It seems that 15 minutes or more could get you $5.2 million from an auto insurance company. Last October I covered for Forbes how a woman “demanded $1 million from GEICO” after getting hot and heavy in a Hyundai, reportedly left her with HPV. In this case, HPV stood for human papilloma virus, not Hyundai-produced virus, because she allegedly got this sexually transmitted disease (STD) from a human partner in the car and not from the car itself. Cars don’t usually give you STIs no matter what you say to your partner. Nevertheless, the Jackson County Circuit Court awarded this woman, a resident of Jackson County, Missouri, a $5.2 million settlement that GEICO, the auto insurance company, would have to pay. And recently, the Missouri Court of Appeals upheld this settlement decision.
This was not your typical boy meets girl meets car meets HPV romcom story. As described in my previous article and court documents from the District of Kansas, in November 2017, the woman, referred to as MO in court documents, met for allegedly more than 15 minutes with MB, who owned a 2014 Hyundai Genesis. That car served as the Genesis for what happened next. Over the following weeks, they had sex in the car several times. The sex involved having unprotected sex, ie without barrier protection such as condoms and not without car insurance. MB had two GEICO insurance policies: a Kansas Family Automobile Insurance Policy with the Hyundai Genesis and an umbrella policy. As I wrote earlier, the umbrella policy was personal liability insurance that was supposed to cover all claims beyond his car insurance and not insurance specifically for lost umbrellas.
How did this become an STD in a Hyundai situation? Well, apparently MB had already been diagnosed with HPV positive throat cancer before she did the uh oh with MO. She claimed that MB had not revealed his diagnosis, which allowed them to continue having unprotected sex. If you’re wondering what the mouth or throat has to do with sex, you may need to start having sex again. About a year after those roles in the hey watch out for that gear stick, MO was diagnosed with anogenital HPV during a routine gynecological exam in November 2018, according to court documents.
Anogenital is a combination of the words anus and genital, a bit like how athleisure is the combination of athleticism and leisure. HPV can infect cells that line the surface of your mouth, throat, vulva, vagina, cervix, anus, or penis. What do all these body parts have in common, except bad things to get caught in a closing door? They can all be heavily involved in different types of sex. And such sexual contact can in turn transmit the virus. Such an infection can not only cause lesions such as warts, but can also lead to malignant lesions such as cervical cancer or anal cancer in those areas.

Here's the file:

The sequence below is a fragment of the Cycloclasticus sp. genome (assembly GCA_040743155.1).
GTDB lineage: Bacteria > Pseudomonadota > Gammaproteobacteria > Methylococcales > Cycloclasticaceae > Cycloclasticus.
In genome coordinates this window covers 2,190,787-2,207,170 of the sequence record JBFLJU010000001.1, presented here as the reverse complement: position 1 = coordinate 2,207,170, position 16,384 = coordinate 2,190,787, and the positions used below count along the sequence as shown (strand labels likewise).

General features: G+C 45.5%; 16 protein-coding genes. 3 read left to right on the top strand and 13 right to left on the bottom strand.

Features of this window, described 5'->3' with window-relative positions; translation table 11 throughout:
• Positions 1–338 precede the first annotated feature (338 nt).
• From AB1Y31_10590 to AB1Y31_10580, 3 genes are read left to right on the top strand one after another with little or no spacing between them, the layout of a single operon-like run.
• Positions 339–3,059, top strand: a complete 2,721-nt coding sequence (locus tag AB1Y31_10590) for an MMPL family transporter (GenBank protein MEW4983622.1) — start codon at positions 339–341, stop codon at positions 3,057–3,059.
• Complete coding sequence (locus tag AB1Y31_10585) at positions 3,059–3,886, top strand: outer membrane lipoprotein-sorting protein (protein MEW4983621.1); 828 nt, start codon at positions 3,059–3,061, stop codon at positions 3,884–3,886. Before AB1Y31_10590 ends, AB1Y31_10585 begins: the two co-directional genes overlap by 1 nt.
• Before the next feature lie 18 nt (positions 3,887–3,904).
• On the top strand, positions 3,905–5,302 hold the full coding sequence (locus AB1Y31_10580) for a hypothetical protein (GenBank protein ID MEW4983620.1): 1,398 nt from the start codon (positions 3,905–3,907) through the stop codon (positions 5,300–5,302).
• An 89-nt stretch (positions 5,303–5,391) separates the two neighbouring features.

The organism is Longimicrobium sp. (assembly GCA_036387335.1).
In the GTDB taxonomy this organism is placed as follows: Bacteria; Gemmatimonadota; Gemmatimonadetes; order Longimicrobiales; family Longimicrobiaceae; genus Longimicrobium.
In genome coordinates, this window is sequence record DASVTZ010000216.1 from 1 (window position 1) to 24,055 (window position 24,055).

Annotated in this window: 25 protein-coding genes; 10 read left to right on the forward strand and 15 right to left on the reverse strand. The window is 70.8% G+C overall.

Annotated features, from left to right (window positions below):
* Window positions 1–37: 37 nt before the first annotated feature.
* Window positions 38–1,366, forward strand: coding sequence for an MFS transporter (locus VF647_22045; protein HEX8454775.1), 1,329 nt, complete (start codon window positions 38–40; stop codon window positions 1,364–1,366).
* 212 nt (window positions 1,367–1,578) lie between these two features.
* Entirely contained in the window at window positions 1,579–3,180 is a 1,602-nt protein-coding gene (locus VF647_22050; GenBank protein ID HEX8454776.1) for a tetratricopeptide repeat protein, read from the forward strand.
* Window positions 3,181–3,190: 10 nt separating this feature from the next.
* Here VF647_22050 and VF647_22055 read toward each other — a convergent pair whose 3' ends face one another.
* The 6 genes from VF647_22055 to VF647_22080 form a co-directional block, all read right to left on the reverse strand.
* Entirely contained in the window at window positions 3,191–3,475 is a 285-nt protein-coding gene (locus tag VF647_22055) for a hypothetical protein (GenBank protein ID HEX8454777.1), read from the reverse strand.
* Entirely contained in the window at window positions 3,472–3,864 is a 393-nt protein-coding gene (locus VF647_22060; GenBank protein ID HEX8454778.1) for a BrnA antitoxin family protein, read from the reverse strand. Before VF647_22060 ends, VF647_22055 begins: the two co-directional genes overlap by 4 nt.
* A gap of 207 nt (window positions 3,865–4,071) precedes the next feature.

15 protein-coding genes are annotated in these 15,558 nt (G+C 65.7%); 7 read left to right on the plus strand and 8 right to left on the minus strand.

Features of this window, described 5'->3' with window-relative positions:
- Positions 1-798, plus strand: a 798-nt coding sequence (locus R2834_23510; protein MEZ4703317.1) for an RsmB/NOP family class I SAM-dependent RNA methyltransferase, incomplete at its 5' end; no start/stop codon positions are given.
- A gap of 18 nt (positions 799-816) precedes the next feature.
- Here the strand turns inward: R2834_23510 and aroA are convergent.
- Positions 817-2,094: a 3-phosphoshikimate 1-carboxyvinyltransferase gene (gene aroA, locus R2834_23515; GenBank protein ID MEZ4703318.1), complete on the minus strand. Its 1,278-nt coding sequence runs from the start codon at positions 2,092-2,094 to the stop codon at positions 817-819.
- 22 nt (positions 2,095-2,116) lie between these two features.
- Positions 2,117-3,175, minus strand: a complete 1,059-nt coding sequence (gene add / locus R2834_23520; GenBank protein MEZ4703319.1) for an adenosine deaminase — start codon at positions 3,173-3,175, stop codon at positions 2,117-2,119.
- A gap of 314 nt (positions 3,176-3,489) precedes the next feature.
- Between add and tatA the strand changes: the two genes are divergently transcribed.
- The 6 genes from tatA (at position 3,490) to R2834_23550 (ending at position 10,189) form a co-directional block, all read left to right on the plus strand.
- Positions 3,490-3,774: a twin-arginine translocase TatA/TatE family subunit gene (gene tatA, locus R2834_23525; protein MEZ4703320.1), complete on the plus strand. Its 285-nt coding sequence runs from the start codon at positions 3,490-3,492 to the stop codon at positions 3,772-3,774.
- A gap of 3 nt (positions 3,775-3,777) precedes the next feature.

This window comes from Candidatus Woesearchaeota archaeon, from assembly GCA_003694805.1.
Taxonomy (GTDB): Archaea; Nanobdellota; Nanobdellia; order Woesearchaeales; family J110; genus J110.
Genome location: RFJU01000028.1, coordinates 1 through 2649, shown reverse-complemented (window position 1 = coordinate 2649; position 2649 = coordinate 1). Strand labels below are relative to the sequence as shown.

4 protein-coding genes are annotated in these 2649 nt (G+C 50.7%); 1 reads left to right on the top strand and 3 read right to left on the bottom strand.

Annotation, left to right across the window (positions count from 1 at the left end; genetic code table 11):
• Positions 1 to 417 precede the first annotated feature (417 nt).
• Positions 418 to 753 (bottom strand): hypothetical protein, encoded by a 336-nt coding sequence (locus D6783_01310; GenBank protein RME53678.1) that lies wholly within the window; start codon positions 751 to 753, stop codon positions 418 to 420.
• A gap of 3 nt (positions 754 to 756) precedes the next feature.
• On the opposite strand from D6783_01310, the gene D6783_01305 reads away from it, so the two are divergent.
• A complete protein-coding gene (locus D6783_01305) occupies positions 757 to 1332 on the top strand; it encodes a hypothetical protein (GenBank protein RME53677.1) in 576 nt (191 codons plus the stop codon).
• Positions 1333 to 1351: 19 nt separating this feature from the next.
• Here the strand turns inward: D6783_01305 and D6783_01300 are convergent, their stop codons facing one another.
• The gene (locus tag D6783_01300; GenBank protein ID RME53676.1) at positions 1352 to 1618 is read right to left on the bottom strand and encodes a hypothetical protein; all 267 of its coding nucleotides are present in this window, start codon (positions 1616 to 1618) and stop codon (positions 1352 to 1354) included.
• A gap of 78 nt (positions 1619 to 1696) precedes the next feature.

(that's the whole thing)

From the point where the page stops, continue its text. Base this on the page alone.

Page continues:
So what was MO’s approach to getting reparations for that diagnosis? Despite seemingly no geckos being involved, MO sent GEICO a letter on Feb. 25, 2021 stating, “Here is the petition to be filed against your insured, [M.B.]† Before doing this, we are authorized to make one last attempt to resolve the issue: [M.O.’s] claims against your insured up to the applicable limits of $1 million. Let me know.” Later in 2021, MO and MB, with the help of an arbitrator, reached an agreement that MO would get $5.2 million with one big catch: GEICO would be liable for the bulk of the amount instead of MB The Jackson County Circuit Court then upheld this arbitration award, and GEICO appealed, eventually upholding the Circuit Court’s settlement decision through a panel of three judges, by the Missouri Court of Appeals, not exactly as easy a caveman could do. GEICO now appears to be on the hook for $5.2 million.
While sex in a car can put you at greater risk of getting a steering wheel imprint on your butt, this alone shouldn’t put you at greater risk of contracting HPV. Your risk of contracting HPV really depends on whether your partner has the virus and what you do to protect yourself, whether you are in a car, in a bed or on a raft, in a house or with a mouse sits. One way to prevent HPV infection is to always know your partner’s STI history. This, along with knowing your partner’s name before sex, should be paramount. After all, you don’t want to shout ‘oh, whatever your name’ during sex or put yourself at unnecessary risk of contracting the STD.
A second way is to always use barrier protection such as condoms when there is any doubt about your partner’s HPV status. If getting you or your partner to wear a condom seems harder than getting a cat to wear a tuxedo, you may want to delay sex.
The third thing you can do is get yourself vaccinated against HPV. The Centers for Disease Control and Prevention (CDC) recommend that you get vaccinated against HPV if you are 12 years old. If you’re already in your late teens or early 20s, don’t worry. Life hasn’t passed you by yet. The CDC still recommends that you get vaccinated as long as you are 26 and younger. Finally, be sensible who you have sex with because you don’t want to play HPV roulette.
It will be interesting to see how this case can affect insurance coverage and premiums. Will the fine print in insurance policies start saying things like “excluding car sex?” And how might this case affect the always romantic world of car sex? On top of your typical questions during foreplay, such as “did you bring a condom” or “will you watch out for the horn,” people will start asking, “what kind of umbrella cover do you have?”